When user stories are about to be implemented, the developers should have the possibility to talk to the customer about it. The short stories may be difficult to interpret, may require some background knowledge or the requirements may have changed since the story was written.

Every user story must at some point have one or more acceptance tests attached, allowing the developer to test when the user story is done and also allowing the customer to validate it. Without a precise formulation of the requirements, prolonged nonconstructive arguments may arise when the product is to be delivered.


There is no good evidence that using user stories increases software success or developer productivity. However, user stories facilitate sensemaking without undue problem structuring, which is linked to success.[11]


Limitations of user stories include:

Scale-up problem

User stories written on small physical cards are hard to maintain, difficult to scale to large projects and troublesome for geographically distributed teams.

Vague, informal and incomplete

User story cards are regarded as conversation starters. Being informal, they are open to many interpretations. Being brief, they do not state all of the details necessary to implement a feature. Stories are therefore inappropriate for reaching formal agreements or writing legal contracts.[12]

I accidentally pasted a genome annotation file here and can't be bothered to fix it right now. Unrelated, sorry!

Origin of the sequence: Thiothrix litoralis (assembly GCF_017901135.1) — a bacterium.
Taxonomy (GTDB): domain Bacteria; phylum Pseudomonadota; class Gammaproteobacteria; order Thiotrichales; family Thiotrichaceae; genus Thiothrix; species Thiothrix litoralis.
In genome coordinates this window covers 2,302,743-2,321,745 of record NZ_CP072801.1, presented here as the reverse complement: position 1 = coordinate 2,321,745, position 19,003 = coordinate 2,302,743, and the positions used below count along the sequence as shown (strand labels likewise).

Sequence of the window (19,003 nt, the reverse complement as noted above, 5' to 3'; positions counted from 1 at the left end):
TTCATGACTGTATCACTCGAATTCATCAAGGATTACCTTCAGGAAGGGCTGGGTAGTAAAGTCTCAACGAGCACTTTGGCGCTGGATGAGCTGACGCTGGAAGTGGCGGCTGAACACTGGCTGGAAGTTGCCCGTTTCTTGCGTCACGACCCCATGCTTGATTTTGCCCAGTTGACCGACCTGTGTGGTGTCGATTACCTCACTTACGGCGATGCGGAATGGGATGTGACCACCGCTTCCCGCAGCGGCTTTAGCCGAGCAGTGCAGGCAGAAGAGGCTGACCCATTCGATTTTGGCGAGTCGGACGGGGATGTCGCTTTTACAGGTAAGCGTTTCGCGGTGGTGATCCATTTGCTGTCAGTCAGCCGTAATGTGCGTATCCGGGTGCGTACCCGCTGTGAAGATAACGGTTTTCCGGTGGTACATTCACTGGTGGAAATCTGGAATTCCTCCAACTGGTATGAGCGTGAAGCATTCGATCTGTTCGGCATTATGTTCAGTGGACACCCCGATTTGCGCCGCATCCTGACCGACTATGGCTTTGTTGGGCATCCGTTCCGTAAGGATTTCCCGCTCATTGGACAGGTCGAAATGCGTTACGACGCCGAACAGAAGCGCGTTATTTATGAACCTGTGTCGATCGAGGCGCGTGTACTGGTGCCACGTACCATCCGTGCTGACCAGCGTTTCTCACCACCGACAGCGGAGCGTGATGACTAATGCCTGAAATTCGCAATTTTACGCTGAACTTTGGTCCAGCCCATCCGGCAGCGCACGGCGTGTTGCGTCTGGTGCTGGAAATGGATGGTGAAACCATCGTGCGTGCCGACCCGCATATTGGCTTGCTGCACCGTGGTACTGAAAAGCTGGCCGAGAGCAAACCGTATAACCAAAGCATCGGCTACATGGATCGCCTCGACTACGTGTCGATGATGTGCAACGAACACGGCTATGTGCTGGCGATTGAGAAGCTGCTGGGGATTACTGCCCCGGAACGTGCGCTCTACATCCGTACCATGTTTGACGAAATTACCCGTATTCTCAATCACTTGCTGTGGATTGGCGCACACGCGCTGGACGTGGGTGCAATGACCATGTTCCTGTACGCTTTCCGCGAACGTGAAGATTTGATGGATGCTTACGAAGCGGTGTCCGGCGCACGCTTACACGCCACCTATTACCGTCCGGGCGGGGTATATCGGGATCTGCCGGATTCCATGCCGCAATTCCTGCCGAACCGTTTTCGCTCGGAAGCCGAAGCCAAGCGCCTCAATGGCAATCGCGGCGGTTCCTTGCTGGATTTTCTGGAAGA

Lack of non-functional requirements

User stories rarely include performance or non-functional requirement details, so non-functional tests (e.g. response time) may be overlooked.

Story mapEdit

A story map in action

A story map[13] is a graphical, two-dimensional visualization of the product backlog. At the top of the map are the headings under which stories are grouped, usually referred to as 'epics' (big coarse-grained user stories[14]), 'themes' (collections of related user stories[15]) or 'activities'. These are identified by orienting at the user’s workflow or "the order you'd explain the behavior of the system". Vertically, below the epics, the actual story cards are allocated and ordered by priority. The first horizontal row is a "walking skeleton"[16] and below that represents increasing sophistication.[17][clarification needed]